Today’s practice was a Yoga With Adriene detox practice.
“Yoga” and “detox” are two words that often go hand in hand. There’s a lot of stuff out there about how certain yoga poses can put just the right pressure on internal organs to help detox the body. So-called detox diets are basically nonsense (see, for example, Ben Goldacre over at Bad Science and the Angry Chef), and although I’m no expert, I’m going to say that the same is probably true of so-called detoxifying yoga poses (as is set out in this article from the Guardian, for example). It would seem logical that certain poses, twists for example, could have a beneficial effect on digestion but I can’t really see any logic in them assisting in the expulsion of toxins.
So, why this practice? Partly because I wanted to build up a bit of a sweat, and partly because I love any practice that involves a lot of twisting. As per yesterday’s decision, I did this practice first thing in the morning and my spine really thanked me for it. On the detox theme, something I’ve heard a lot is that twists “rinse” the spine. I’ve never really been sure what that means, so I Googled “what does rinsing the spine mean?” (seriously, what did we do before the age of search engines?). Apparently, we should think of our spine as a washcloth. Twisting poses rinse off the spine and create space for fresh oxygenated blood to flow up and down the spinal column, which rehydrates, detoxifies and renews the spine. You can’t see, but I’m pulling a sceptical face right now. I’m sure that twists can do all sorts of good things for the spine, many of which I’ve experienced myself, such as releasing and stretching tight muscles and increasing range of motion. It might also make sense that they can improve blood flow, as much as any physical exercise can. Rinsing and detoxifying, though? That, I’m not so sure about.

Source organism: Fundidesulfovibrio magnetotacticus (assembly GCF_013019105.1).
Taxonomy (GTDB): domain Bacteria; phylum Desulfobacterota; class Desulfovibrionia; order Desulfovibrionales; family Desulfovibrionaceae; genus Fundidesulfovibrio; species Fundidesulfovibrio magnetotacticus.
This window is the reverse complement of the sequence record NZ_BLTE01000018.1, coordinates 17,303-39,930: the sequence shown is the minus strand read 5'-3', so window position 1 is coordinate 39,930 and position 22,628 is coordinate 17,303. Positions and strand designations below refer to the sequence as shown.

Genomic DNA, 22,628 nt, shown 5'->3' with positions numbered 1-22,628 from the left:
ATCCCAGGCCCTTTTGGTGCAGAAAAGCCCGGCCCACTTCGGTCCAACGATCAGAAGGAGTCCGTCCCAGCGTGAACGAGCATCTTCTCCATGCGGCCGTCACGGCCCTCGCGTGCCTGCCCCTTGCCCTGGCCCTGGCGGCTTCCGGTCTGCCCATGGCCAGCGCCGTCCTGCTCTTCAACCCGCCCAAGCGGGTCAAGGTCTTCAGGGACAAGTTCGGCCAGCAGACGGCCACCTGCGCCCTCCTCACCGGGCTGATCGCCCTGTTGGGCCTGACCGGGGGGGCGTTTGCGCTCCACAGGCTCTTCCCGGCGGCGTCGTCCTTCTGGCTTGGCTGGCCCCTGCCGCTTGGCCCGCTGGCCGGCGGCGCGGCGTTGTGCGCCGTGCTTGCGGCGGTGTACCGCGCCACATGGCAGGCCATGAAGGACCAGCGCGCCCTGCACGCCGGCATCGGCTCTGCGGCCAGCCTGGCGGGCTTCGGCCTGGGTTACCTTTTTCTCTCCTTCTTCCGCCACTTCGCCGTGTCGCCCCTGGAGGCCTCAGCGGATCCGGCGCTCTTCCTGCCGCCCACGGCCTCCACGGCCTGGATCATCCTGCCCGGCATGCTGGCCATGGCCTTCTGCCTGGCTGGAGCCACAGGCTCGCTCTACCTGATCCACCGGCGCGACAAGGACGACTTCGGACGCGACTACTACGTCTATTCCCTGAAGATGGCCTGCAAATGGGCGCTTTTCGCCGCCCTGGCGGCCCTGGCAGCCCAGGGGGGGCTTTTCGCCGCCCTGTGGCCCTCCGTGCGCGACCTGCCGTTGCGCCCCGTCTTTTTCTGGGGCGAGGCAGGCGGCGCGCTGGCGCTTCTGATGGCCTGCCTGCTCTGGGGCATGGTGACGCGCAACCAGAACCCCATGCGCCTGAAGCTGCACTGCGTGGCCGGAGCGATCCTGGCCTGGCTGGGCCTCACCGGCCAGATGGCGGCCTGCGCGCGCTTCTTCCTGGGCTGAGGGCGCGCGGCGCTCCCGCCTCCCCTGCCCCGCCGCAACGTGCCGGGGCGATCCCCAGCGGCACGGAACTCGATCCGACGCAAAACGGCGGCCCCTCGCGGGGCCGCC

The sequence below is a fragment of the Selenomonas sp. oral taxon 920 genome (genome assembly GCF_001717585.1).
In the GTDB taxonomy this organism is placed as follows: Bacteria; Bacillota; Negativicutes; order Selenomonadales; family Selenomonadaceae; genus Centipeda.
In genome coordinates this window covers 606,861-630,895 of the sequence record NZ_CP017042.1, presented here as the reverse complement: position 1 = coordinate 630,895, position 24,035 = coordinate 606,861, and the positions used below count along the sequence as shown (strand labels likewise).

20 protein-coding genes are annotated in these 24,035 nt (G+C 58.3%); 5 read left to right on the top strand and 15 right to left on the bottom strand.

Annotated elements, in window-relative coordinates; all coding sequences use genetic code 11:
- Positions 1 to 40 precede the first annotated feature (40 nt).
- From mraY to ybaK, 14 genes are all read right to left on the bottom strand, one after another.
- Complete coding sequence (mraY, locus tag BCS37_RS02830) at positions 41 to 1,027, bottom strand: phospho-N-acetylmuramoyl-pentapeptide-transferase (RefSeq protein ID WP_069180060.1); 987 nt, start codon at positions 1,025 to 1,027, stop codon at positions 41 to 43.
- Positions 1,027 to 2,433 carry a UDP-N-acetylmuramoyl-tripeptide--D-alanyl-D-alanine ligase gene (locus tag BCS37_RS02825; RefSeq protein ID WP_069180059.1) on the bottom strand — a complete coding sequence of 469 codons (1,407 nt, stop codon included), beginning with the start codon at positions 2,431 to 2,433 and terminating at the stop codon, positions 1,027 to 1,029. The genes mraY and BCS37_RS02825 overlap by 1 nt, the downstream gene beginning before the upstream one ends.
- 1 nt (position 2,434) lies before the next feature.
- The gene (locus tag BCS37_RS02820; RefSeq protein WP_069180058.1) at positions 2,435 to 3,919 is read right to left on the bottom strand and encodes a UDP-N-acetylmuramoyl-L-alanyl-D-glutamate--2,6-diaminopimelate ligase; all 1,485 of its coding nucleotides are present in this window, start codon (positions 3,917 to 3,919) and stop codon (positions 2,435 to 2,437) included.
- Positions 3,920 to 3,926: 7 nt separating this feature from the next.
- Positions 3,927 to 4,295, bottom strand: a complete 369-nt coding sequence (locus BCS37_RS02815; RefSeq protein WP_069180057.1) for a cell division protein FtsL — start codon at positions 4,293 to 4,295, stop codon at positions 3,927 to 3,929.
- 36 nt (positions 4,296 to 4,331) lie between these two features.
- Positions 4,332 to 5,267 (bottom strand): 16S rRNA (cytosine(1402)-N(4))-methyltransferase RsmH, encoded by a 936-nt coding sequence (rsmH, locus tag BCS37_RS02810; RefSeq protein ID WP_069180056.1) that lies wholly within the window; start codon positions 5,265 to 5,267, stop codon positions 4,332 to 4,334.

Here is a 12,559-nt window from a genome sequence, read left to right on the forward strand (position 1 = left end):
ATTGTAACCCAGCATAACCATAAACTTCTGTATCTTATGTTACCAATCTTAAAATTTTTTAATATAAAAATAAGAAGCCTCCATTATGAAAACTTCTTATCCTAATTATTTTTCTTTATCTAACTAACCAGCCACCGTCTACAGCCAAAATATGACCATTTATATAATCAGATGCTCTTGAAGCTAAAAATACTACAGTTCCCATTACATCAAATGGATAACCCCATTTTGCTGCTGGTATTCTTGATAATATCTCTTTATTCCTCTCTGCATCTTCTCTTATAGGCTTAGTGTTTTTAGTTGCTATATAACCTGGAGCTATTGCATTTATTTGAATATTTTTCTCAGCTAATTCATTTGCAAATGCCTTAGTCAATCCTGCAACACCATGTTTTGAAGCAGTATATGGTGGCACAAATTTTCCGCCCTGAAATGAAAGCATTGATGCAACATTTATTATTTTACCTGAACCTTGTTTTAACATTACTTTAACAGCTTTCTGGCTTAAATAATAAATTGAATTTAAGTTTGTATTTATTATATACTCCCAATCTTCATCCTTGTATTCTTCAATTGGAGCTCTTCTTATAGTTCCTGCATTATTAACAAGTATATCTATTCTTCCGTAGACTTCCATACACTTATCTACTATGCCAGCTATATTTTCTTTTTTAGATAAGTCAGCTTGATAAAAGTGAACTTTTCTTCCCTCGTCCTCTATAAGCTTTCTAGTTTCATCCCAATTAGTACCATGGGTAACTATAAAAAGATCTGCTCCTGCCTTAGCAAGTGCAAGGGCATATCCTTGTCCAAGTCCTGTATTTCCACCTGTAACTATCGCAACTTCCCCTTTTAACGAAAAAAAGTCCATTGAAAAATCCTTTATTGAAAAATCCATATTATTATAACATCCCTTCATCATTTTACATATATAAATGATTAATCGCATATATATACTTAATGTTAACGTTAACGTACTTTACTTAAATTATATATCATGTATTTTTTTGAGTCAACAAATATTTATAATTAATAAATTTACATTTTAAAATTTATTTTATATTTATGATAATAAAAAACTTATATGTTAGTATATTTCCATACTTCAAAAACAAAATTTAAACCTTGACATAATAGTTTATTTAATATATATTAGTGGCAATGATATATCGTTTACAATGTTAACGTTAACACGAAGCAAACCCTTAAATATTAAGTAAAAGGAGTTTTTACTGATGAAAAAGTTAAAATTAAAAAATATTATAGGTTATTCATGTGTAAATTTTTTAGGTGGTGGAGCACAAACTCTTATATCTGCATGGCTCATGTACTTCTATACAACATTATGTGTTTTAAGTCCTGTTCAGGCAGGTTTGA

Mentally, this practice was exactly what I needed today. I woke up feeling a bit anxious and stressed, although I’m not sure why, and a strong, heat-building practice was just what I needed to ground and calm myself. Poses that require physical strength, such as the elbow-to-knee twists from high lunge, often also require mental strength, and so can serve as a reminder that that mental strength is there and available when I need it. Sometimes, that gets forgotten.
Today’s practice was, for me, a good example of the very personal nature of a yoga practice. Everyone will take something different from their practice, and what may work for some people may not work for others. I’m never going to be able to force myself to believe something that my logical mind is resisting, in this case the detoxifying properties of certain poses. That doesn’t mean, however, that I can’t benefit from practices that have detoxification as their primary aim. It seems to me that it’s a question of taking responsibility for my own practice and what I get out of it, rather than simply taking someone else’s word for what the benefits should be. So, while I didn’t feel any less free of toxins, and my spine didn’t feel any more rehydrated than it had before, I did feel that I had been able to combine both mental and physical strength to create a beneficial practice, and that for me made for a successful half hour on the mat.